The Eurozone Debt Crisis Explained and Why It’s Not Over Yet

In 2009, the global economy appeared to be recovering quite nicely from the ’08 Sub-Prime Mortgage Crisis.  By March of 2009, the recession seemed to bottom out—equity markets began to rally, unemployment began to fall, and economic growth resumed.  It appeared that the global economy had weathered the worst of the Crisis.  Investor sentiment was broadly optimistic throughout the world, and the EuroZone was leading the recovery.  The European Central Bank had injected far less economic stimulus into its economies than the United States had, and the Euro suddenly seemed poised to make a serious run at the U.S. Dollar’s world reserve currency status.

But then another surprise hit financial markets.  In November of 2009, it became evident that Greece and several other EuroZone countries were in serious danger of defaulting on large amounts of sovereign debt.  The run on the Euro was merciless as investors began to question the very existence of the Euro.  There was talk of the Euro going to parity with the U.S. Dollar after it had reached the $1.5000 level in November, and there were even talks that the EuroZone may break up.

Finally, in late May of 2010, after months of speculation and political debate, the European Central Bank stepped in a created a bailout fund for struggling EuroZone countries.  It was now certain that no EuroZone countries would default, at least in the near-term.  This move by the ECB served to reassure investors, and the Euro finally found support at $1.1875 before beginning a magnificent rally in June and July back up to the $1.3300 area.  During the rally in June and July it appeared the EuroZone had survived the worst of the Debt Crisis.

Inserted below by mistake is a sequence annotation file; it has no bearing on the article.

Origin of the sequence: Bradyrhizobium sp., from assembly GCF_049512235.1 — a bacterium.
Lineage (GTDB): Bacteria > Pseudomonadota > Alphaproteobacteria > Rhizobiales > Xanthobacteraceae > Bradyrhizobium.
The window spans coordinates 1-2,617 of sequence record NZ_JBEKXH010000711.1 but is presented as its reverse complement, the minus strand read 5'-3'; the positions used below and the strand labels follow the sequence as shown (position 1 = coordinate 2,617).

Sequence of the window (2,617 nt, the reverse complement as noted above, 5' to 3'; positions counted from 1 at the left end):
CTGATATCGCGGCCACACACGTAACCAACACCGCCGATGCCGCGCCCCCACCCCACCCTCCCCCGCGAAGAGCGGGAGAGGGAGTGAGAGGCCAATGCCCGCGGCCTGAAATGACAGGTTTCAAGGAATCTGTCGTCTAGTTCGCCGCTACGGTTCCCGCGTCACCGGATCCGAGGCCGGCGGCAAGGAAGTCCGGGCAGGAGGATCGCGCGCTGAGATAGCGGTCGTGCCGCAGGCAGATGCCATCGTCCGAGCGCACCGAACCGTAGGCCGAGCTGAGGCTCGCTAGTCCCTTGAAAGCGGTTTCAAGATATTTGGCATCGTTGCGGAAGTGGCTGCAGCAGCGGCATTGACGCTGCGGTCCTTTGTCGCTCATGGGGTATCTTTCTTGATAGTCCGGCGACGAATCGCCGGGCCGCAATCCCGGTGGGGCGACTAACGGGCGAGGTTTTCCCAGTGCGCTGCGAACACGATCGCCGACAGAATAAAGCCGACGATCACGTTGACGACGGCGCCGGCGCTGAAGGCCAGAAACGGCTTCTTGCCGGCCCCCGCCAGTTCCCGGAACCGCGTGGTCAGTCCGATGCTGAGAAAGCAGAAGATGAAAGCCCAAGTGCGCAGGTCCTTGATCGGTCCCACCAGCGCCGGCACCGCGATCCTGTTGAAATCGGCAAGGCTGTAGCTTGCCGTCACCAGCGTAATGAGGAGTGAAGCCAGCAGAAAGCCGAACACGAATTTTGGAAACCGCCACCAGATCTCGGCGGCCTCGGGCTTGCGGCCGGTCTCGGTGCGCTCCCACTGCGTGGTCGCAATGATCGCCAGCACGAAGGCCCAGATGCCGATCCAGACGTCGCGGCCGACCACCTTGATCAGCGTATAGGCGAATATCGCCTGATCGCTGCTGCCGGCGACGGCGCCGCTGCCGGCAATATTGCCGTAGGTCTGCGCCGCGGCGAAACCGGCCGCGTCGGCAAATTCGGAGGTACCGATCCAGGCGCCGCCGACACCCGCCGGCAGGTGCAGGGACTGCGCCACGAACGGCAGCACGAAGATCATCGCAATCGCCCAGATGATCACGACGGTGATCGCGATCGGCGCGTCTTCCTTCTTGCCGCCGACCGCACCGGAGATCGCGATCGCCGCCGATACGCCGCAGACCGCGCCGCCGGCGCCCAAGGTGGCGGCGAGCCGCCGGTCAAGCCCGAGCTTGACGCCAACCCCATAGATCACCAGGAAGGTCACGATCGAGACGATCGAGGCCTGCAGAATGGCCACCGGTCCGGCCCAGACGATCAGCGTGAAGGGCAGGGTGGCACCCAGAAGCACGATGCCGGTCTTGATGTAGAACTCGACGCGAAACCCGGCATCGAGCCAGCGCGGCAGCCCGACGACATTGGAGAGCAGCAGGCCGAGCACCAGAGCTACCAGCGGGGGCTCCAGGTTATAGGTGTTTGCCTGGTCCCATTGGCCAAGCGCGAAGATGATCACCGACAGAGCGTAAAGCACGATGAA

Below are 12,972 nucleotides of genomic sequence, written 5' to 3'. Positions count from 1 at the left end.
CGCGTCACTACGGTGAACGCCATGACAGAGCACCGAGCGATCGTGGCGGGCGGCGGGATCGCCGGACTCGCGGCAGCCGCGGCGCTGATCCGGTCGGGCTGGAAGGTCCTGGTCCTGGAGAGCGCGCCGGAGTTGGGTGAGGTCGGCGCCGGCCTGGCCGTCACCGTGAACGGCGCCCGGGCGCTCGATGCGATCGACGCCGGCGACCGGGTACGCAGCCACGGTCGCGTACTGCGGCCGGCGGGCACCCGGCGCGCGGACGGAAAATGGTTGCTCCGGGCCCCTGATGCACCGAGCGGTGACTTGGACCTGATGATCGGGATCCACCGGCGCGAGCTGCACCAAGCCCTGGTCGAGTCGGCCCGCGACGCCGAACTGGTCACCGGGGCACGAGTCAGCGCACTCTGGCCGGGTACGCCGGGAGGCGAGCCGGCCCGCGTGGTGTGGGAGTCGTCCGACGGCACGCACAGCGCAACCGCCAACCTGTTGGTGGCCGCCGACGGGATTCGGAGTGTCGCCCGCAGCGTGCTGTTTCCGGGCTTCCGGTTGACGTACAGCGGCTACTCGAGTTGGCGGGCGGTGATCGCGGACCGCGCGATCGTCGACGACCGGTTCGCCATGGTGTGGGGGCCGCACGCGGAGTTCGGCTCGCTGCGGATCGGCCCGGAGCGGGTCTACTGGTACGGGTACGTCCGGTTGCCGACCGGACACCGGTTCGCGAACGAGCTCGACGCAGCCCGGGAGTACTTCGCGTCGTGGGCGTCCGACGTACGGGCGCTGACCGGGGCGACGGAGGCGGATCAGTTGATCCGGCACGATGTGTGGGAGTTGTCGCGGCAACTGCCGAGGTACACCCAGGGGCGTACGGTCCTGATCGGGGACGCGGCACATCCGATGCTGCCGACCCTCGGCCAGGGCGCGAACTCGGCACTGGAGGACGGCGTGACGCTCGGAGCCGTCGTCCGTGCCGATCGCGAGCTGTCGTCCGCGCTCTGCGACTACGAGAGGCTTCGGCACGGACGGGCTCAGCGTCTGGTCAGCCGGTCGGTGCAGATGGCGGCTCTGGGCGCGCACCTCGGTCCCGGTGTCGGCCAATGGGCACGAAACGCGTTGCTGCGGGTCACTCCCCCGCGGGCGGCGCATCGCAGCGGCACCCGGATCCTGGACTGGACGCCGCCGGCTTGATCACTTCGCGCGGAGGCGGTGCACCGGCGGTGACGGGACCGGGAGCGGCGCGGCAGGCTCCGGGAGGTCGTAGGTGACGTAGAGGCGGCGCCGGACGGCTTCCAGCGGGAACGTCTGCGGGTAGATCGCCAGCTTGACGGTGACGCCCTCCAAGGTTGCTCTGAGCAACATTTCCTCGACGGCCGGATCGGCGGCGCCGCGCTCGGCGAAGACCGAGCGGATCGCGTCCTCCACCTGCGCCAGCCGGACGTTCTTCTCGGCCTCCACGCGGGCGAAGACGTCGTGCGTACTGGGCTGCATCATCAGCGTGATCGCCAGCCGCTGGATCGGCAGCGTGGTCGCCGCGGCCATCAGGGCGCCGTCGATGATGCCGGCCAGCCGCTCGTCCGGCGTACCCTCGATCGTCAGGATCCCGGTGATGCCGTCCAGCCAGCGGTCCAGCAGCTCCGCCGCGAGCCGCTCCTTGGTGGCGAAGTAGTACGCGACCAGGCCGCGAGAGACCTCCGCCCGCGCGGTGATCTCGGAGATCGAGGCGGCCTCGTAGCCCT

During June and July, Greece, Spain, and Portugal each returned to capital markets and all three countries had very successful bond auctions.  In fact, they were each able to auction off full amounts at interest rates that were quite attractive.  This served to further support investor sentiment.  However, the true underlying crisis in the EuroZone is far from over.

First let’s examine how these countries came to near sovereign default.  When the EuroZone initially formed, one of the major incentives for small, economically weak countries such as Greece to join, was that they would be able to borrow money at near German interest rates.  This was very attractive because at the time Greece was being forced to pay a much higher interest rate in capital markets.

Now, as a EuroZone member Greece would be able to borrow lots of money at low interest rates, and this is exactly what they did.  The idea behind cheap money for weak countries was that these weak countries would be able to borrow money and develop strong economic and public infrastructure, which would make Europe much stronger overall, and as a whole they would be able to challenge the United States as a world power.  But things went bad…awfully bad.

Greece did borrow money, as did Spain and Portugal.  But they didn’t use it as they should have.  Infrastructure was never developed the way it should have been, and now these countries are sitting on mountains of debt they can’t pay off.  Thus, one of the requirements to qualify for bailout funds was these countries had to cut back on public spending significantly, which is causing quite an uproar among citizens.  These aggressive budget cuts have alarmed many economists, as they fear these austerity measures may weigh heavily on EuroZone growth in the 2nd half of 2010, and in a worst case scenario even tip the EuroZone back into a quarter of GDP contraction.  Forex software used by FX traders has helped many financial speculators profit from the rise and fall of the Euro in the last year.…

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